The U.S.S.R. was the only country that had supplied arms to the Republican government, because the Western democracies hoped an arms embargo would shorten the conflict: the result was the opposite. Since the Soviets had supplied arms to the Republic it was politically inconceivable for the Communists to distribute them to their rivals, the “Trotskyist” POUM and the Anarchists, for fear of having the weapons turned against them when the war was done. And so the war effort was ruined by political wrangling initiated by the Communists because entire lines of the front were neglected simply because they were under control of Socialist and Anarchist militia units. Thus, the Communist party, formerly minuscule in Spanish politics, gained a huge amount of influence in the Republican government due to the involvement of the Soviets, who were in the middle of instituting Stalin’s Great Terror against mostly imagined political enemies. The Communist growth in political power culminated in the Barcelona street-fighting in May of 1937 which was made to look in retrospect by the Communists like a failed Fascist plot in order to divert the Republic’s energy and resources away from the front, “Evidently the official version of the Barcelona fighting was already fixed upon: it was to be represented as a ‘fifth column’ Fascist rising engineered solely by the POUM” (145).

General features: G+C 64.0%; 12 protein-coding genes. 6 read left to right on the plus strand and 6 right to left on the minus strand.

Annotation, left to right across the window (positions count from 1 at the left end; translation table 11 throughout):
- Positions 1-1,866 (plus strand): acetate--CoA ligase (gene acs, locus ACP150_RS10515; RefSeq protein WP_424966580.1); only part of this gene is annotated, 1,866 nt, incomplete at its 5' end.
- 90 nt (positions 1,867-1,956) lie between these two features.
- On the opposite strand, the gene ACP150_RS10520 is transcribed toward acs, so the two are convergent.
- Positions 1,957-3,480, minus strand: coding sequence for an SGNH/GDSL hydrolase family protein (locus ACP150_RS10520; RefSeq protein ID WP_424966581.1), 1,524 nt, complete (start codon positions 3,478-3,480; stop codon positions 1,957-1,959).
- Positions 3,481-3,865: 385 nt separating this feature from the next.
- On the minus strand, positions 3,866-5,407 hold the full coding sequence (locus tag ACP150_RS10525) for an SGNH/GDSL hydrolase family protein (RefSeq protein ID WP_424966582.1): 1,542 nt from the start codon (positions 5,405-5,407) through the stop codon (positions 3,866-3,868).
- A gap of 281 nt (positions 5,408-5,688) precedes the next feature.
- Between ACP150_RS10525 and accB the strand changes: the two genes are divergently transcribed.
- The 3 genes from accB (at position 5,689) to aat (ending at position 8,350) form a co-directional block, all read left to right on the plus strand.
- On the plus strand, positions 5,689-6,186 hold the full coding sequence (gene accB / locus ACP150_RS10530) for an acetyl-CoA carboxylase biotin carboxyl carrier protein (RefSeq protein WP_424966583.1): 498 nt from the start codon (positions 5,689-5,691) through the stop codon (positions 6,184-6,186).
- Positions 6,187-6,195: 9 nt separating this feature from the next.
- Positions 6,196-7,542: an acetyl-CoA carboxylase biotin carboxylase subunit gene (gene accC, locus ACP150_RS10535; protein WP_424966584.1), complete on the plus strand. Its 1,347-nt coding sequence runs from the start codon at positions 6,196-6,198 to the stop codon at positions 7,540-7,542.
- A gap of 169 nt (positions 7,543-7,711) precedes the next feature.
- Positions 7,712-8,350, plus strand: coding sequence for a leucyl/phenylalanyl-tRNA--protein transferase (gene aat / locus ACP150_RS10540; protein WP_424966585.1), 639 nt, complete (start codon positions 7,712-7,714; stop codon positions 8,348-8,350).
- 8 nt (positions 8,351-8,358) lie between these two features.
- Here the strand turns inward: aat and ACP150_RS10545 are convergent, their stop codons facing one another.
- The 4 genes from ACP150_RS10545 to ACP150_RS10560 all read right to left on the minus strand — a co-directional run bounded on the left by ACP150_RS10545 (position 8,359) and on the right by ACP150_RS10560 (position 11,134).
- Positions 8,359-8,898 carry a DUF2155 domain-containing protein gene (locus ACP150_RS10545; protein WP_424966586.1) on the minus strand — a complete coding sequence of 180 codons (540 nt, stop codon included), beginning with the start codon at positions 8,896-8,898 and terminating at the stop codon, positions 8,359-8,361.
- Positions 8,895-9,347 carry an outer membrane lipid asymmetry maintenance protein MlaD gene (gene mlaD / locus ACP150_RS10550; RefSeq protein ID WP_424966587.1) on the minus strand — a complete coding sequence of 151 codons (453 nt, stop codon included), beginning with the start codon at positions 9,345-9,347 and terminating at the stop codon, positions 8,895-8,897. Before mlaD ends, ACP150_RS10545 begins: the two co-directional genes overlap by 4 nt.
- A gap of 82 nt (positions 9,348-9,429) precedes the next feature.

The Communists made it known to the world via papers such as The Worker, that the ‘May Days” were not the result of a Communist attack on the CNT occupied telephone exchange, but a Fascist engineered plot executed by the POUM. Yet the world was not concerned with the street-fighting in Barcelona, but rather, the Fascist bombing of the militarily unimportant Basque city of Guernica. Kaplan stated that “The world was shocked” as the Luftwaffe itself massacred the town filled with refugees by “bombing and machine-gunning civilians until some 1,600 people lay dead, with more than 800 wounded” (177). Picasso immediately reacted to the news by sketching several drawings of distorted horses, bulls and women holding dead babies in preparation for his famous masterpiece that would simply be titled after the name of the immolated town. One of these drawings features a mounted picador spearing a bull while the bull gores the horse in retaliation. Picasso could have symbolically meant for the bullfighter to represent the Republic taunting the bull, which represented the Fascists, which in turn gored the innocent horse: meaning the massacre of the innocent townspeople of Guernica. However, one could also interpret Picasso’s symbolism to apply to the fighting in Barcelona by switching symbolic roles. The picador may be seen as Franco attacking the Republic (the bull), which in turn being under control of the Communists retaliated by goring the innocent working class revolutionaries i.e. the horse (which was relatively defenseless in comparison to the armed picador). Regardless of what Picasso intended symbolically, the finished mural became a masterpiece because it captured the destruction and horror that mechanized modern warfare inflicted upon civilians.